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Who owns the web’s data?

The Economist | Brett Ryder | Oct 22, 2020

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The Romantic vision when Tim Berners-Lee had when he created the World Wide Web in 1989 were the halcyon days. Now the web risks falling into what he has called a dystopia of prejudice, hate and disinformation.

People around him talk of “digital feudalism” to describe the control big technology platforms have over data. As a result, Sir Tim has co-founded a startup, Inrupt, that aims to shift the balance of power. It is one of many incipient efforts aimed at putting data back into the hands of the people.

This sounds like a quixotic goal as some $1.4trn of the combined $1.9trn market value of Alphabet (the owner of Google) and Facebook, comes from users’ data and the firms’ mining of it, after stripping out the value of their cash, physical and intangible assets, and accumulated research and development.

See: House Lawmakers Condemn Big Tech’s ‘Monopoly Power’ and Urge Their Breakups

These companies' appetite for data is a concern for policymakers. The platforms’ business models depend on network effects and scale to keep users engaged and to sell more advertising. The result is a culture of virality that, while entertaining, poisons public discourse and disquiets governments. Economically, the bigger the tech firms are, the harder it is for potential rivals to overcome their data advantage, which suppresses innovation. Access to capital is no longer the biggest problem for startups. It is access to data.

Any solution must make data more evenly accessible so that potential rivals can grow. This can be done in several ways. One is to empower individuals. Another is to consider collective action. A third is to rely on governments. All three will need to reinforce each other to have a chance of success.

On an individual level, is hard to wrest control back from the tech platforms in practice because their bargaining power is woefully weak. Another option is to start gathering data on behalf of the individual from all sorts of sources. Inrupt, for instance, is working with the government of Flanders, a region of Belgium, to give every citizen a “pod” to store personal data.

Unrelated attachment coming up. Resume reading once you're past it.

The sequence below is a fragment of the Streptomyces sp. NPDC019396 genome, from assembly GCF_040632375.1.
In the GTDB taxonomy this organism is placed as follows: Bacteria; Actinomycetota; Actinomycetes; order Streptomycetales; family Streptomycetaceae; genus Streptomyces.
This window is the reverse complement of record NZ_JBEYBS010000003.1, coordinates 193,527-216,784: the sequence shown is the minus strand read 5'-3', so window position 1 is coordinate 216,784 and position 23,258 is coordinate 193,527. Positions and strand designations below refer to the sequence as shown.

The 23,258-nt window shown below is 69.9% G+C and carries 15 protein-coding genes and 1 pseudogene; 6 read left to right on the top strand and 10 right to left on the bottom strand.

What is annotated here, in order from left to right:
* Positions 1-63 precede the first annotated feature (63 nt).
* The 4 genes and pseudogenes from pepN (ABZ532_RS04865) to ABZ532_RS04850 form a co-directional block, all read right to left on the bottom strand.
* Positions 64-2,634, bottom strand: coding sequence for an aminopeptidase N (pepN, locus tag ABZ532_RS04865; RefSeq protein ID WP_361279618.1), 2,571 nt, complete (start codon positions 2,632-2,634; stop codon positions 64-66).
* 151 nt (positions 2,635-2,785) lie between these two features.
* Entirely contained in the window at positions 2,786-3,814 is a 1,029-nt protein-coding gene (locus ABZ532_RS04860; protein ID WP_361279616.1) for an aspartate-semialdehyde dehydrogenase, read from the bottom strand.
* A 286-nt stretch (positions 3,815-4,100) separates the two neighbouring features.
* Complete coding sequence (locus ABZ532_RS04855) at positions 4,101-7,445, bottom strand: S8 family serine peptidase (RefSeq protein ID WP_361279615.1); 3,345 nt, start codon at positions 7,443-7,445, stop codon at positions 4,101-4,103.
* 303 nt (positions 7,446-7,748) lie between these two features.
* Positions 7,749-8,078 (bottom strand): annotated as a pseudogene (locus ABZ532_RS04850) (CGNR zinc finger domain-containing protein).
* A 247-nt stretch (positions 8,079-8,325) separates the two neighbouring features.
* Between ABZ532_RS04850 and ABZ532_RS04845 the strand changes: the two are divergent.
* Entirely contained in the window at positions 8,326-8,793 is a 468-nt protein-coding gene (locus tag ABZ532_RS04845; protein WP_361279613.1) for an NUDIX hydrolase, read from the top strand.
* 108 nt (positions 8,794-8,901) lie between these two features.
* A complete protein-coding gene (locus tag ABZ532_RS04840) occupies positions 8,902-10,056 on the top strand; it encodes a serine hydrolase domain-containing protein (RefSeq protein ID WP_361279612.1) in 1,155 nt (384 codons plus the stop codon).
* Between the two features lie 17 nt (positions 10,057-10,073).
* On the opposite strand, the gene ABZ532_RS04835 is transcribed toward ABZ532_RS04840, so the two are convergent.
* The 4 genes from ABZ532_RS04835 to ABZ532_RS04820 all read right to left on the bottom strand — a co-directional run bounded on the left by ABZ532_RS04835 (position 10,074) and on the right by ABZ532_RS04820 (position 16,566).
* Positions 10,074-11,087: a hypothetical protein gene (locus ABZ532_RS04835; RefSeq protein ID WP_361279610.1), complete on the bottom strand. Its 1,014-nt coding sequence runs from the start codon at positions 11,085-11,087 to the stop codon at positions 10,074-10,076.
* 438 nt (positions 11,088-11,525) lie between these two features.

“It hopes private firms will build user-friendly apps around the data, with people’s consent, says John Bruce, its co-founder.”

A second way to strengthen the power of those who provide data is by collective action. Glen Weyl, an economist at Microsoft, a software colossus, proposes “unions” that bargain on behalf of groups of people for a share of the income generated from the use of their data.  Andrew Yang, a former American presidential hopeful, has proposed a “digital dividend” to individuals via collective bargaining.

See: Future Market Dynamics Part 3 – data sharing, trust and a world of choice

These efforts, however valiant, are in their infancy. They may not amount to anything unless governments, too, weigh in. As with the American government, the eu continues to threaten the cudgel of antitrust law against the tech giants.

Silicon Valley says it has got the message. This year Facebook offered to pay users for recordings of their own voice, to improve speech recognition. The tech firms are making it easier for users to shift photo files to other platforms. Switching platforms remains fiendishly hard. Scale and virality are so vital to their business models that they lobby fiercely against regulation. They reassure themselves that most consumers continue to support the exchange of data for free stuff.

Yet they must be aware that access to data is becoming one of the philosophical issues of the age. Feudalism eventually gave way to greater property rights. One day data serfdom will go the same way, too.

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